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Biopolymers. 2005 Apr 15;77(6):368-77.

Spectroscopic characterization of microorganisms by Fourier transform infrared microspectroscopy.

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Department of Agricultural and Biological Engineering, Pennsylvania State University, State College, PA 16802, USA.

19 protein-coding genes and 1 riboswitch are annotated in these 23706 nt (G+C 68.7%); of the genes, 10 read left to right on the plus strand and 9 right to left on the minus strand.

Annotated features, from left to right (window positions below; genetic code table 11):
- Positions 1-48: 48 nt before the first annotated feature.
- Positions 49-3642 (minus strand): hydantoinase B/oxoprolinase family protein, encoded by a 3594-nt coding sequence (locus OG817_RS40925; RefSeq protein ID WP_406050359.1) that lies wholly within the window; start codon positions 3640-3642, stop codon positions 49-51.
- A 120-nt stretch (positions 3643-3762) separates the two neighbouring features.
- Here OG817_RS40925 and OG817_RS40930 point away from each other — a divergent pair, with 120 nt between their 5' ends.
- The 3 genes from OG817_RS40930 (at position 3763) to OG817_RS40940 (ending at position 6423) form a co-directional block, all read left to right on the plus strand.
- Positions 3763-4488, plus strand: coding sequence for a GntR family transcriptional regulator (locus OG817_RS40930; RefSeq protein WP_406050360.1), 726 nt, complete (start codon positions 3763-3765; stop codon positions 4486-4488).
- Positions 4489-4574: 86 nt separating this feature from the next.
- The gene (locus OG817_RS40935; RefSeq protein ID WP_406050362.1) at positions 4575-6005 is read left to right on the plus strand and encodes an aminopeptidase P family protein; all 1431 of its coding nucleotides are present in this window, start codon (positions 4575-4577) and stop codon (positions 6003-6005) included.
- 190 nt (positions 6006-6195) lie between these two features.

Spectroscopic fingerprints of bacteria were investigated by Fourier transform infrared (FTIR) microspectroscopy for the elucidation of chemical composition and structural information during growth. Good differentiation of six microorganisms was achieved down to the strain level. The inherent compositional and structural differences of cell envelopes and cytoplasm were investigated and utilized to obtain more detailed analysis of the spectroscopic features. Bands or regions of key functional groups were also identified in the original spectra. Microspectroscopic monitoring of bacterial growth demonstrated that FTIR spectroscopy cannot only provide molecular fingerprints of the cell envelope, but also compositional and metabolic information of the cytoplasm under different physiological conditions. This approach could be an effective alternative to traditional nutritional and biochemical methods to monitor and assess the effects of inhibitors and other environmental factors on microbial cell growth.

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